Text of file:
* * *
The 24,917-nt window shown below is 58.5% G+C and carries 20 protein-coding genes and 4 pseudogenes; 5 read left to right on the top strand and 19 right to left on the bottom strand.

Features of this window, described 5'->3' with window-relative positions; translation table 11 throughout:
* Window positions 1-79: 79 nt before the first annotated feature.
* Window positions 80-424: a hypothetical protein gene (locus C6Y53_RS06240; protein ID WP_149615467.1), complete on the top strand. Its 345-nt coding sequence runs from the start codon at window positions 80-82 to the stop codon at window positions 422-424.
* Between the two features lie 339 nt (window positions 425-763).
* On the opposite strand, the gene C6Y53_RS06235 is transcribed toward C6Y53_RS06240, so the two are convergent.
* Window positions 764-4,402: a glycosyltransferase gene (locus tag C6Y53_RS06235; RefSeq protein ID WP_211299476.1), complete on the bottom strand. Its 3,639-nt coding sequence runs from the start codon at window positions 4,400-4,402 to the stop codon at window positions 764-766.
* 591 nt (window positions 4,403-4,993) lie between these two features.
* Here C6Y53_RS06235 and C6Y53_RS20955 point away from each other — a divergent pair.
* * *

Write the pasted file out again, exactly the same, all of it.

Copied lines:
The 24,917-nt window shown below is 58.5% G+C and carries 20 protein-coding genes and 4 pseudogenes; 5 read left to right on the top strand and 19 right to left on the bottom strand.

Features of this window, described 5'->3' with window-relative positions; translation table 11 throughout:
* Window positions 1-79: 79 nt before the first annotated feature.
* Window positions 80-424: a hypothetical protein gene (locus C6Y53_RS06240; protein ID WP_149615467.1), complete on the top strand. Its 345-nt coding sequence runs from the start codon at window positions 80-82 to the stop codon at window positions 422-424.
* Between the two features lie 339 nt (window positions 425-763).
* On the opposite strand, the gene C6Y53_RS06235 is transcribed toward C6Y53_RS06240, so the two are convergent.
* Window positions 764-4,402: a glycosyltransferase gene (locus tag C6Y53_RS06235; RefSeq protein ID WP_211299476.1), complete on the bottom strand. Its 3,639-nt coding sequence runs from the start codon at window positions 4,400-4,402 to the stop codon at window positions 764-766.
* 591 nt (window positions 4,403-4,993) lie between these two features.
* Here C6Y53_RS06235 and C6Y53_RS20955 point away from each other — a divergent pair.